Once you’ve finished horsing around with cake tins and foil, it’s time to make the cake. Plonk the sifted flour, sugar, butter/margarine and baking powder into a bowl and cream together with a fork. Next add the two eggs, mixing after adding each one, then add the vanilla extract and almond extract. One it’s all combined, give it a quick go with a whisk to make the mix light and fluffy. Divide the mixture between two bowls and add your chosen food colouring. I use Sugarflair paste colouring, adding a tiny amount at a time with a cocktail stick and mixing in with a fork until the shade is right.

Dollop each colour mixture into a separate tin (or separate area of the same tin) and bung in the oven for 20 minutes (or until very slightly golden brown and firm but springy to touch). After taking out of the oven, let the two layers cool in the baking tray for about five minutes before transferring to a wire rack and leaving to cool completely.

Battenberg close-up

Now, the tricky bit. You need two rectangles of sponge, so if your pans weren’t exactly the right size to start with, grab a sharp knife and carefully level the top of the pink cake so that it’s flat and and is twice as wide as it is high. Do the same for the green cake. Spread a thin layer of apricot jam onto the top of the pink cake and stick the green layer on top. Cut lengthways down the middle so that you end up with two strips. Lay one on it’s side so that you have a line of pink and a line of green. Spread a thin layer of apricot jam on the top. Take the other strip and lay it on top the other way round so that the pink lays on top of the green underneath and vice versa.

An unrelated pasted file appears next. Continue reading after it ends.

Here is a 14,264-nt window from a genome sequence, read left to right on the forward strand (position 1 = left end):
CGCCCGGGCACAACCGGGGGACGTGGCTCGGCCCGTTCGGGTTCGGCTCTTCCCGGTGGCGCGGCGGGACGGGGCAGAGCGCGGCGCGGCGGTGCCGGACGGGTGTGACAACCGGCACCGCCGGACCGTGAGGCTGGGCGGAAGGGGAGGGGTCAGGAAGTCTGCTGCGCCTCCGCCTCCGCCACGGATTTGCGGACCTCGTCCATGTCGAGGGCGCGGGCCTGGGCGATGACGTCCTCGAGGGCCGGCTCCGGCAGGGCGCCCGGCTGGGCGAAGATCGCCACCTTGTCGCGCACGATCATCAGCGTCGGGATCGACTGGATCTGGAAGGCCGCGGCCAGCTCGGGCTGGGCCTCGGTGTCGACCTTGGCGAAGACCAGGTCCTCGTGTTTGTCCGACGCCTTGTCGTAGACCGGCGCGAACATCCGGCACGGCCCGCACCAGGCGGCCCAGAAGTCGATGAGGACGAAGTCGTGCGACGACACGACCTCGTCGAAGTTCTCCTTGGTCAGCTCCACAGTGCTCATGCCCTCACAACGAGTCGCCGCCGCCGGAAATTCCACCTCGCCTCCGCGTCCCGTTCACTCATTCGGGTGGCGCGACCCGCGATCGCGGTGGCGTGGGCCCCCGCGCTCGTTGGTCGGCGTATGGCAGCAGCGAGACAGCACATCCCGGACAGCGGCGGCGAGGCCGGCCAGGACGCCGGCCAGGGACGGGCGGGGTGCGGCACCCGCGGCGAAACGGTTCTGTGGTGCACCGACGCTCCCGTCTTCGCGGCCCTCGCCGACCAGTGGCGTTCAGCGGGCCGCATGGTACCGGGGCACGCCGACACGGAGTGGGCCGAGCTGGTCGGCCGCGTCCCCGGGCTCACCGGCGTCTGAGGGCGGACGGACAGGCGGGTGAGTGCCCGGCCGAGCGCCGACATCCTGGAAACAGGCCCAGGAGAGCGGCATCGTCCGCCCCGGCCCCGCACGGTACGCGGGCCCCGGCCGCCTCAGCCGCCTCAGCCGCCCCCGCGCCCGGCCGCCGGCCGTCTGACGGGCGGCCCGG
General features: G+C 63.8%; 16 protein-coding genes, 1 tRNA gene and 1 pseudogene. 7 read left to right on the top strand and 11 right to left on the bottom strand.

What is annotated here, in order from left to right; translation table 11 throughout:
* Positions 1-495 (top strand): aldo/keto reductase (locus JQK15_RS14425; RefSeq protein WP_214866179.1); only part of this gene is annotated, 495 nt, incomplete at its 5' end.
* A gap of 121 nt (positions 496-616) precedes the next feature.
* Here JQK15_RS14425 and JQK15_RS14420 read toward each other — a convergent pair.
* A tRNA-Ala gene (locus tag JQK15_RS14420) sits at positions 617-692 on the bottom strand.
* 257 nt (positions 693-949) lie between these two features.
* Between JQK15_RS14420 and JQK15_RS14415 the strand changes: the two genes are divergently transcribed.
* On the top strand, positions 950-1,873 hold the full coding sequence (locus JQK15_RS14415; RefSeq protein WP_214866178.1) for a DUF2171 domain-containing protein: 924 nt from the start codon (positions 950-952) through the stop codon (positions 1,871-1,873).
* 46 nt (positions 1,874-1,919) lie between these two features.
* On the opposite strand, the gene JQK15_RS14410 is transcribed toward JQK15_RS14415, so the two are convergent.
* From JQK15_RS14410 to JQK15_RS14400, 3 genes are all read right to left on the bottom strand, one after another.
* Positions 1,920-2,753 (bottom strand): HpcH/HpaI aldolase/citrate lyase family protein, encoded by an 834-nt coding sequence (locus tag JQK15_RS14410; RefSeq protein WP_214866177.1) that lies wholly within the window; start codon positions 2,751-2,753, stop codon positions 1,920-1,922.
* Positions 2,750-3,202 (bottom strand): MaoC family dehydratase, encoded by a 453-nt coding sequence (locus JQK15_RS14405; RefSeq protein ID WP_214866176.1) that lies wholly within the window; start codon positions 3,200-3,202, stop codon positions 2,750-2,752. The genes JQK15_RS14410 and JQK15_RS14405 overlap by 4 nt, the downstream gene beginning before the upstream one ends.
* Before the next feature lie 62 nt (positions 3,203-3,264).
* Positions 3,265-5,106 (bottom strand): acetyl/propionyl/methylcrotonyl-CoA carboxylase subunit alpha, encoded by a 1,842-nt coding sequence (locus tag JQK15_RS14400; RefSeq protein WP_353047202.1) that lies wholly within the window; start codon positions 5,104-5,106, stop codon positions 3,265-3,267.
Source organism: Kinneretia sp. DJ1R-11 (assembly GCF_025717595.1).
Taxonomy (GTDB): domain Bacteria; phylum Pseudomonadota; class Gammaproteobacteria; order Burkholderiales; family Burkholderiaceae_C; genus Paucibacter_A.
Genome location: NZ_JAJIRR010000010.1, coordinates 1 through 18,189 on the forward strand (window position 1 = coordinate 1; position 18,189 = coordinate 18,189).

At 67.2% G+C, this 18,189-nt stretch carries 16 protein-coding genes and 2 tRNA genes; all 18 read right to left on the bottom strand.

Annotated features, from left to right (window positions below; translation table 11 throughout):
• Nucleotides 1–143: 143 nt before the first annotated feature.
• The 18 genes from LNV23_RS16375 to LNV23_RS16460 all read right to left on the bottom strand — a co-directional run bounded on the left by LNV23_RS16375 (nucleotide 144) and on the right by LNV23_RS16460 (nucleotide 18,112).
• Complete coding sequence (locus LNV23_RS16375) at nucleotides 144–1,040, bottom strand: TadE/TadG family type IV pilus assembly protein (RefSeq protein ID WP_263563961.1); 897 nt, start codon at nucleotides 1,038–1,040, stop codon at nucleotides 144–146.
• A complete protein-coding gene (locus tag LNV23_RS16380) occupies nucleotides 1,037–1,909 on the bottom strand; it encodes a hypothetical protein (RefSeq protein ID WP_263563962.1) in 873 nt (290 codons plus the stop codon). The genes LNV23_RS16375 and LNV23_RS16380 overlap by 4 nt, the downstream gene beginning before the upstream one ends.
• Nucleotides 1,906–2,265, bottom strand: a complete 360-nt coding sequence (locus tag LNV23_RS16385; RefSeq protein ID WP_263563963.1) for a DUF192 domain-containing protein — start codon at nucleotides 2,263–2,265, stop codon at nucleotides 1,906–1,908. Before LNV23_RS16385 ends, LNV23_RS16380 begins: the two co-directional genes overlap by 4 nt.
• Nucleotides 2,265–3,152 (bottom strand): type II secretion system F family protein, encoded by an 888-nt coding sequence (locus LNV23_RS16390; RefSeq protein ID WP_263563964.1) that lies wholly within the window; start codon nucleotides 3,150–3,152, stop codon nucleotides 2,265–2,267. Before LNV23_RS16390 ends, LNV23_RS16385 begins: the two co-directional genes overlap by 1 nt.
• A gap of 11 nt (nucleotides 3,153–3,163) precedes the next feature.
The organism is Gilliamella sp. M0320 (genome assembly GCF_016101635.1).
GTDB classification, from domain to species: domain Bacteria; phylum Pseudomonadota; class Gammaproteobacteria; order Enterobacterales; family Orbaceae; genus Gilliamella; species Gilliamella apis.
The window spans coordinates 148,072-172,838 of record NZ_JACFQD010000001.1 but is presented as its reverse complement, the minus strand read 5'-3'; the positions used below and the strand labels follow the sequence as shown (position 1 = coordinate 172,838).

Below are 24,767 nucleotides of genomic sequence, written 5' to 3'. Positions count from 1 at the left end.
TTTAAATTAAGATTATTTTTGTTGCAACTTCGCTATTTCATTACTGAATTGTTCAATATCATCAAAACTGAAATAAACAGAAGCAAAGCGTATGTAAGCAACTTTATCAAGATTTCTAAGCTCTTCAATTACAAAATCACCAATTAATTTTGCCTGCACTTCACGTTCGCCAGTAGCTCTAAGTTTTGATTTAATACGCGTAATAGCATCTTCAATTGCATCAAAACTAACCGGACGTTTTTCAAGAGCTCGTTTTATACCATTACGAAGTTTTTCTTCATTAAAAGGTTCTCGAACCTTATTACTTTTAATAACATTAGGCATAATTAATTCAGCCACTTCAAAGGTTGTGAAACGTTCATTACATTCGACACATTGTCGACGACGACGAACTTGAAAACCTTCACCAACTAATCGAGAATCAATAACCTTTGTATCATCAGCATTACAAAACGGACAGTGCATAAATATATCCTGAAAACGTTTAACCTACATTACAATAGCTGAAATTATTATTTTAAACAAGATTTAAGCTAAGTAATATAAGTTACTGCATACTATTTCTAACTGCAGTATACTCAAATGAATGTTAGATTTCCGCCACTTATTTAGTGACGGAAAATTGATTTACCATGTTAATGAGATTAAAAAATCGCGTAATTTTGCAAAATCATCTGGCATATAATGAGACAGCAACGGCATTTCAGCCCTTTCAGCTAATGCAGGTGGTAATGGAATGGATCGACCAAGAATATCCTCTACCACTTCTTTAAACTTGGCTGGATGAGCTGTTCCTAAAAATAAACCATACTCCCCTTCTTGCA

Next, lightly dust a chopping board/worksurface with icing sugar, take a pack of marzipan and roll out until it’s about 3mm thick. You need enough to cover the four long sides of the cake, so try to roll it into a roughly rectangular shape (you can trim the excess afterwards). Rather than the usual yellow marzipan, I used white, which is much paler than the yellow, but not really pure white.